serving the white shepherd community since 1999
by Joanne Chanyi & Ruut Tilstra
Having had many dogs over the years, I have had a lot of experience with snow noses.
I find most all pups develop a black nose or at least a brown nose by weaning time, [although many years ago when we had
lots of PURE whites dogs, many of them also had pink noses all year long.] I find that most noses start to fade after the
second winter only to darken again in the warm weather, if it has been a long and cold winter, then the noses take longer to
Over the years I have tried just about everything anyone has told me to do, can't say anything actually worked, sometimes I
thought I had something that worked, but when tested on a few dogs in the same kennel with some that it wasn't tried on,
I could see no difference. Some dogs' noses just seem to lighten more each year, others seem to darken more with each year.
I don't think that I have ever had one dog, that hasn't lighten a wee bit during a really cold winter, on dogs such as Sundance.
It was so slight that you really had to look to notice it.
My Lancer, had a dark brown nose the first few years of his life, going quite pinkish in the winter time, but as he aged his nose
was going from black to brown.
I have found that my dogs that hold their pigment the best, do have some cream on them. Most often when two dogs with snow
noses are bred together the pups noses start to fade as they get older but often you get some that have better pigment than both
parents and some even retain their good pigment.
Getting a pure white dog with a jet black nose that fades very little is possible, by breeding just for those things, but you are
closing your genetic pool a bit too much, at least in my opinion.
I don't think their was a person more against breeding dogs with a bit of cream on them than I was or more vocal about it but I
also seen where this type of thinking was going and now I have several dogs with cream on them, it is not a big deal for me,
yes I do want to get back to having pure white dogs, but if the foundation of your house is not good, it won't last. The same
goes for your breeding program. We need some diversity.
This is also true of the pigment of the noses, so long as the nose isn't pink and darkens in the warm weather, what is the big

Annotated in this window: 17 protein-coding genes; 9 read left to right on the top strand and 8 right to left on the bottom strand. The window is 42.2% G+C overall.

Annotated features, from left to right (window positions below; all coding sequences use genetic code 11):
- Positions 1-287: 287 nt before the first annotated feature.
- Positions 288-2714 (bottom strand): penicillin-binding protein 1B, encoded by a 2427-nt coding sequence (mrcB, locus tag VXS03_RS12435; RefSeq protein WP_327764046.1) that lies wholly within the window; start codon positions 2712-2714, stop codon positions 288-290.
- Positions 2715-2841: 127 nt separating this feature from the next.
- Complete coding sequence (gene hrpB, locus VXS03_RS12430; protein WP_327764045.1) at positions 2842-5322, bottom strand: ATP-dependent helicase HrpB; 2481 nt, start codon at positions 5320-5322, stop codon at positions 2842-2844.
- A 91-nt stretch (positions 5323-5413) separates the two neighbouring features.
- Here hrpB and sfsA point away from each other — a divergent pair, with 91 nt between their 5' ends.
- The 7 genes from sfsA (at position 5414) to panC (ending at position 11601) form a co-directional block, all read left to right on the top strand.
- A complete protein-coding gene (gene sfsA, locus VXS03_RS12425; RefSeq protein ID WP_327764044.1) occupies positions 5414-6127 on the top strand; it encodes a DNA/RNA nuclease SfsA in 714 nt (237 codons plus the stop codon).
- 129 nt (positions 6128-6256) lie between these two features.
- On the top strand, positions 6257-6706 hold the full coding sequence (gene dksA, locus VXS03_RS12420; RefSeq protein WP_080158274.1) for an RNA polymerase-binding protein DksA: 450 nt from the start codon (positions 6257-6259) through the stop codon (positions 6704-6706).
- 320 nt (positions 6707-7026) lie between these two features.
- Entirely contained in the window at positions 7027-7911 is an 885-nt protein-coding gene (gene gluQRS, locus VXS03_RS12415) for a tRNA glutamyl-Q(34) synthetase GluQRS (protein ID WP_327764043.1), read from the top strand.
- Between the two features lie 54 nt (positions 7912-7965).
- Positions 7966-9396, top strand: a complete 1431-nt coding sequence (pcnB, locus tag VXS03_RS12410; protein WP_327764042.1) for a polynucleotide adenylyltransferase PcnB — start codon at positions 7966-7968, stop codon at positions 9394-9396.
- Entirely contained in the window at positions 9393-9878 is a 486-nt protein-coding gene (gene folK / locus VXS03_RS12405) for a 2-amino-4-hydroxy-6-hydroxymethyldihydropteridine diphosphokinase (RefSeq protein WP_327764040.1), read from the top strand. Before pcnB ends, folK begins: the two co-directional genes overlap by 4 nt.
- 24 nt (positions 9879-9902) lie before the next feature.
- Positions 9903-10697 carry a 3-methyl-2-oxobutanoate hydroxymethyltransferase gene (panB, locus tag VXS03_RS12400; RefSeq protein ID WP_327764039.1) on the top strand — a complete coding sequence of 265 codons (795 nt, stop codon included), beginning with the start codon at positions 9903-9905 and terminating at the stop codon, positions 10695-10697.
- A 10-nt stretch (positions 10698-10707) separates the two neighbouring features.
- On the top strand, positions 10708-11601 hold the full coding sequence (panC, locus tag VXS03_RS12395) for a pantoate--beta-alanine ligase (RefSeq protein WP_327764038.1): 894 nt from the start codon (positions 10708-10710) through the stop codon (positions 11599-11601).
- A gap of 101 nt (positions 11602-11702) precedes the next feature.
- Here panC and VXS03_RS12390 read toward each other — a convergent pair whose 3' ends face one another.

deal? I want a healthy dog, I don't care if his nose snows in the winter time, nor if the coat has a bit of cream in it so long as the
dog is sound that is all that matters to me.
Over the years I have never had a complaint about the color of the dogs nose or [lack of color] on any dog that I have ever sold.
I have had a few people disappointed about the cream appearing in the coat as the dog ages.
On another note, for the people who think that by breeding to a colored dog they will get a blacker nose, from what I have seen
this isn't true. When white pups come out of a colored parent, usually the pigment is lacking, no matter how good the pigment
is in both parents. Joanne
It is clear that the factor snownose is coming back as a question every time. Young breeders are concerned about it and they
need to hear from others over and over again what it really is. I agree with Joanne that snownose, lack of pigment and coat
colors are important but not the most important. To stay with a healthy stock in your kennel you have to make choices
sometimes. And those choice maybe the use of some creamy coated dogs, or dogs with some more snownose.
We saw in the past also in Europe that when we breed only on coat colour the dogs will lose pigment on the nose and more.
Of course it is nice to have a black nose if you are going to win in the show. Of course there are some tricks you can use to get
a darker nose. But all those tricks are temporarily and the genes are coming back with the lighter nose ALWAYS!! If your dogs
nose is not so black-black but he is healthy and sound, be happy for his soundness and don't worry to much about the nose.
Of course you have to take every thing in your mind when you are planning a breed (also the pigmentation of the nose and
the colour of the coat), but make the real important choice and don't look only for a black nose or white coat! Ruut Tilstra
Content copyright 2016. White Shepherd Genetics Project. All rights reserved.
Send personal donation checks
or money orders to:
White Shepherd Genetics Project
Susan Ewart, Treasurer
75 Old Albany Road
Greenfield, MA 01301